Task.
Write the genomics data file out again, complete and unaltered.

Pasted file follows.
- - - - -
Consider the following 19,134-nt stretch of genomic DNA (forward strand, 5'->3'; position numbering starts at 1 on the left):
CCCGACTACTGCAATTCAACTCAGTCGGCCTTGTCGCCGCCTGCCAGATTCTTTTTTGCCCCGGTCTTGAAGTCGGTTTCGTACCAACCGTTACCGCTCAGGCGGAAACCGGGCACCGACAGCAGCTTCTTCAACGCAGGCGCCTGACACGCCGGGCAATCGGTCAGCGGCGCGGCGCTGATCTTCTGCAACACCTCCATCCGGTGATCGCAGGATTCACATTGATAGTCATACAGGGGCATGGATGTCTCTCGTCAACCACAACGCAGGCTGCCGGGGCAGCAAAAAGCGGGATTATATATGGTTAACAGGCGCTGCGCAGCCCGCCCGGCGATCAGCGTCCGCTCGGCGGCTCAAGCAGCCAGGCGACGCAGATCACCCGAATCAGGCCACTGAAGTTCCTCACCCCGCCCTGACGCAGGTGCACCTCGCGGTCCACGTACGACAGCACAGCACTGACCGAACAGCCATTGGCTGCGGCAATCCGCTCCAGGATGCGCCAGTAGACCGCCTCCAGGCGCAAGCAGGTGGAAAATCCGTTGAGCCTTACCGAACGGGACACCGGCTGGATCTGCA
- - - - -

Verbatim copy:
Consider the following 19,134-nt stretch of genomic DNA (forward strand, 5'->3'; position numbering starts at 1 on the left):
CCCGACTACTGCAATTCAACTCAGTCGGCCTTGTCGCCGCCTGCCAGATTCTTTTTTGCCCCGGTCTTGAAGTCGGTTTCGTACCAACCGTTACCGCTCAGGCGGAAACCGGGCACCGACAGCAGCTTCTTCAACGCAGGCGCCTGACACGCCGGGCAATCGGTCAGCGGCGCGGCGCTGATCTTCTGCAACACCTCCATCCGGTGATCGCAGGATTCACATTGATAGTCATACAGGGGCATGGATGTCTCTCGTCAACCACAACGCAGGCTGCCGGGGCAGCAAAAAGCGGGATTATATATGGTTAACAGGCGCTGCGCAGCCCGCCCGGCGATCAGCGTCCGCTCGGCGGCTCAAGCAGCCAGGCGACGCAGATCACCCGAATCAGGCCACTGAAGTTCCTCACCCCGCCCTGACGCAGGTGCACCTCGCGGTCCACGTACGACAGCACAGCACTGACCGAACAGCCATTGGCTGCGGCAATCCGCTCCAGGATGCGCCAGTAGACCGCCTCCAGGCGCAAGCAGGTGGAAAATCCGTTGAGCCTTACCGAACGGGACACCGGCTGGATCTGCA